In observance of Memorial Day, The Evergreen State College’s Student Veterans Organization (ESVO) will place 8,413 American flags on the grassy knoll located at the center of campus. The flags will be in installed on Thursday and on display until Tuesday morning.
Although small in size, the flags will each be tremendously significant. Each one will represent a military coalition member—from the US, UK, and other allied nations—who has fallen in battle in the Middle East since 2001.
The ESVO is Evergreen’s chapter of the Student Veterans of America (SVA), a nationwide organization dedicated to providing veterans with support, resources, and advocacy to help them succeed in higher education and beyond. Among other things, the SVA meets annually to help craft legislation for Congress.
A student group made up entirely of veterans, the ESVO plays a vital role at Evergreen, providing support to veterans on campus and serving as their voice to the administration. Some of the group’s activities include hosting 5k runs, participating in the United States Marine Corps Toys for Tots program, and helping with Evergreen’s annual Veterans’ Challenge Coin Ceremony.
Randy Kelley is the director of the Veterans Resource Center at Evergreen. It was his idea to display the flags on Memorial Day, a tradition which began in 2015. Kelley got the idea to do so after seeing a similar display in the UK, where glass poppies were planted to represent soldiers who had perished in World War II.
“The visual impact of seeing all those poppies versus just seeing a number was moving, and I thought the number of people dying in the Middle Eastern wars was becoming just a number,” said Kelley. “[I thought] that if you could see a flag planted for each fallen military member that it would make a bigger impact than just quoting a number.”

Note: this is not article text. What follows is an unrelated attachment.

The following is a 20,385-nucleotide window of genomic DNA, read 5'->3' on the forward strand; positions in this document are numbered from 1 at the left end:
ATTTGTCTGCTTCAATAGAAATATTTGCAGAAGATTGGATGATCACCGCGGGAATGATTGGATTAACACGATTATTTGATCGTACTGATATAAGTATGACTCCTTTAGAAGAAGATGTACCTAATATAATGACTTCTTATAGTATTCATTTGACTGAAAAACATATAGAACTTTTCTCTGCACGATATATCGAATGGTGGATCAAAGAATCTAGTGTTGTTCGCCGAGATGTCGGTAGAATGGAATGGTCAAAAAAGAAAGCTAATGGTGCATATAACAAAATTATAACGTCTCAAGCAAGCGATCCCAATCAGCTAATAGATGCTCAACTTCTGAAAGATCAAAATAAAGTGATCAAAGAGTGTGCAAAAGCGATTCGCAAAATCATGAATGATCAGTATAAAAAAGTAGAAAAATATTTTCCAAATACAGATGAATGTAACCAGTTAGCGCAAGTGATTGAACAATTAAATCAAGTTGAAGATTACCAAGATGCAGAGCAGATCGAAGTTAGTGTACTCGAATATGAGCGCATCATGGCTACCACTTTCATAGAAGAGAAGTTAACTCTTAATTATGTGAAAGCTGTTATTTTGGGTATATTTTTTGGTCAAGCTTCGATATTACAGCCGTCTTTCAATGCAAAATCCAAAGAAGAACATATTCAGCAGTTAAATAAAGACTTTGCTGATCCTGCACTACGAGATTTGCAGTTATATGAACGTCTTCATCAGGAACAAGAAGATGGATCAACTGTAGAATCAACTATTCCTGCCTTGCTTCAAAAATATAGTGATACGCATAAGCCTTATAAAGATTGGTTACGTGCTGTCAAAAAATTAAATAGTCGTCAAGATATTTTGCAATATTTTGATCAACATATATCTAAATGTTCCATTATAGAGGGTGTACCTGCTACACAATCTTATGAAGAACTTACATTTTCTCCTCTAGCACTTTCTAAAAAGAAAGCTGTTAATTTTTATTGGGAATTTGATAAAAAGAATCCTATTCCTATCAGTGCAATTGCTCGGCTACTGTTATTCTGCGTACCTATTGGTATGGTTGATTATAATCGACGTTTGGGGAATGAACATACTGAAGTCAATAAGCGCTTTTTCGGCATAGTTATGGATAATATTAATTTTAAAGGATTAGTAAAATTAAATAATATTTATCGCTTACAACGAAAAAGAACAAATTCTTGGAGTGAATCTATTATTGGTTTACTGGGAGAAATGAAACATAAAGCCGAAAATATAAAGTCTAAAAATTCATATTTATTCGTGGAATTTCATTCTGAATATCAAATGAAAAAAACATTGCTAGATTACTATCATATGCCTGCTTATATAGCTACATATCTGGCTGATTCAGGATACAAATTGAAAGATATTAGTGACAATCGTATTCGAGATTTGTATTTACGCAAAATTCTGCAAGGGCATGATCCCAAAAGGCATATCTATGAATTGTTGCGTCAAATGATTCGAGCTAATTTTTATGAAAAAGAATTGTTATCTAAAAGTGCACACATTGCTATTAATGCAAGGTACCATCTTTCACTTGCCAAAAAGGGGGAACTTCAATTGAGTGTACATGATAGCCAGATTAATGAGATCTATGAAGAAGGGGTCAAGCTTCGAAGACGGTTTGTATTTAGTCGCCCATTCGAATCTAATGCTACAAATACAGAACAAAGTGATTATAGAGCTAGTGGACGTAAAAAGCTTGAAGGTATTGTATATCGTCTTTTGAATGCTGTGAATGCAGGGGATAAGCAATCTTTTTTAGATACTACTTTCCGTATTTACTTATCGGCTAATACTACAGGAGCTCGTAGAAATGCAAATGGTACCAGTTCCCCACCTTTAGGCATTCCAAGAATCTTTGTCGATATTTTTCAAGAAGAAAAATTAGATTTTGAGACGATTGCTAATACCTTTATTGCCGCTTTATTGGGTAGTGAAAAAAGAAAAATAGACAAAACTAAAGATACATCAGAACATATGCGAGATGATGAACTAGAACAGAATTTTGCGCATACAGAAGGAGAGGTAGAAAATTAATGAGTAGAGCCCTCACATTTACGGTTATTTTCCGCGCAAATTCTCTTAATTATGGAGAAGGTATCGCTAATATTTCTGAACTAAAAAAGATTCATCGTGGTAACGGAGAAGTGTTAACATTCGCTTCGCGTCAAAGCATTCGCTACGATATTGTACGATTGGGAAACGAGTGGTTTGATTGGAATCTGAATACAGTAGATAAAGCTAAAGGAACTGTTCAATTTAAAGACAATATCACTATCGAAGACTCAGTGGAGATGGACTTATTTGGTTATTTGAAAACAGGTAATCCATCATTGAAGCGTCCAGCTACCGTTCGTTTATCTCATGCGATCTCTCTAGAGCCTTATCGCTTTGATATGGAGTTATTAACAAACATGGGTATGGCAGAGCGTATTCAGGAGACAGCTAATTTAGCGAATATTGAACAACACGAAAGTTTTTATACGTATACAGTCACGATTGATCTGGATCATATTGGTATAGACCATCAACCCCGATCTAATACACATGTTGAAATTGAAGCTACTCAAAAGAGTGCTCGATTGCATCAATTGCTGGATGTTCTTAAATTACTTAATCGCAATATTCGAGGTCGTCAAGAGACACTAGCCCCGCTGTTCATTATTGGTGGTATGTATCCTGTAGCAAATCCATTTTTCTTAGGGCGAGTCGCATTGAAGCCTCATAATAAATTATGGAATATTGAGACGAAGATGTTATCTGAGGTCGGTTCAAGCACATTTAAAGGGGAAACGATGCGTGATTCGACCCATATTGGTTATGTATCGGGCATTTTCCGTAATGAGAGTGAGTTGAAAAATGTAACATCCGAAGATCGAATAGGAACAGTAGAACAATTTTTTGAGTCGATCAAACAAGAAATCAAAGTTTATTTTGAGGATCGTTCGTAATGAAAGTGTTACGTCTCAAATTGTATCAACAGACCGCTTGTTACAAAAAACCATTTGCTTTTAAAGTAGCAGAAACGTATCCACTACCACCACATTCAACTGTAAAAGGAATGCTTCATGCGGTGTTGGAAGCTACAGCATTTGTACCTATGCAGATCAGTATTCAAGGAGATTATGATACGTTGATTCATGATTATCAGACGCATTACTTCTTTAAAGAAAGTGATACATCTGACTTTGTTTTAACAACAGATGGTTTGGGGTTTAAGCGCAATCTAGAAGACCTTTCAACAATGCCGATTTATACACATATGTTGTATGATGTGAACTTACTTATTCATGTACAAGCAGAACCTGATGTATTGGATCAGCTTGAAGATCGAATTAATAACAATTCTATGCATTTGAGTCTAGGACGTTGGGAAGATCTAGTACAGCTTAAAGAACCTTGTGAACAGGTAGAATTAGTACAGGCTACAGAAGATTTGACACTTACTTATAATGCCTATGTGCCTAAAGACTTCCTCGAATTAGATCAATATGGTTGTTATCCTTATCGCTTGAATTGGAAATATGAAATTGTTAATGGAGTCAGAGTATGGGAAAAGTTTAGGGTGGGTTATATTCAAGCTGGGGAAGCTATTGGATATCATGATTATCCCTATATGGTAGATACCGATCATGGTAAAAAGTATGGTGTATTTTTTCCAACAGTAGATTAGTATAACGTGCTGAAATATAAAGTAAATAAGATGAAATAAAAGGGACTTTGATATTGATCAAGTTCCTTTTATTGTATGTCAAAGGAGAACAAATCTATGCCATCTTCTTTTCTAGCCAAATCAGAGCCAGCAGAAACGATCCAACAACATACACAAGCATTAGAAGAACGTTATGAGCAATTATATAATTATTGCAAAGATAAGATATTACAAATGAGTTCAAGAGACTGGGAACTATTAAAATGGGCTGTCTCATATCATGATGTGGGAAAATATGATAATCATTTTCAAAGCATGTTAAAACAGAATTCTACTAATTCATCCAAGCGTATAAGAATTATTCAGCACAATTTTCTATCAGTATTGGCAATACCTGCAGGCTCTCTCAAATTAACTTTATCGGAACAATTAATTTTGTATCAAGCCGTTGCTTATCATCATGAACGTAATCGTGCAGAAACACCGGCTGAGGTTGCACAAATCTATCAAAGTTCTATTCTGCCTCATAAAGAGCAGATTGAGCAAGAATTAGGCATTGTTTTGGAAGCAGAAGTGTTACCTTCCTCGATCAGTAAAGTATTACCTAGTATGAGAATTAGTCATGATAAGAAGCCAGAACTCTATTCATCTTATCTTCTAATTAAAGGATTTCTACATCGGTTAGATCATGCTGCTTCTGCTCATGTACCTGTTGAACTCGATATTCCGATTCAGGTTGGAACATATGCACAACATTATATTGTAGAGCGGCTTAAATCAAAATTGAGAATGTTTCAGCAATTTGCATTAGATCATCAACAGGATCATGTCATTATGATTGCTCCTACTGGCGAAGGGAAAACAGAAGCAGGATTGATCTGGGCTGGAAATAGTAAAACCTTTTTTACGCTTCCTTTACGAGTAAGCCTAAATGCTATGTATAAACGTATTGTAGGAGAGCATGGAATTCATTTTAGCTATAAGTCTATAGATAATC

The planting of the flags is not only a significant event for the ESVO, but for the rest of campus as well.
“It gives all the faculty, staff and students a chance to participate in paying respects to those who have perished [because] the planting and reaping of flags is open to everyone,” explained Kelley.
Kelley described the mood at the Veterans Center as being somewhat more solemn around Memorial Day. However, he emphasized that, in addition to the sorrow felt for those who have fallen, there is also an accompanying sense of purpose.
“We are aware that we have a responsibility to those who have fallen to work to help end conflict, and to do that we must be educated,” said Kelley. “That is our mission now, to become educated citizens and to continue to give back to our neighborhoods, local communities, and state and federal governments in helping to change our society so that conflicts such as this are not necessary to solve our differences.”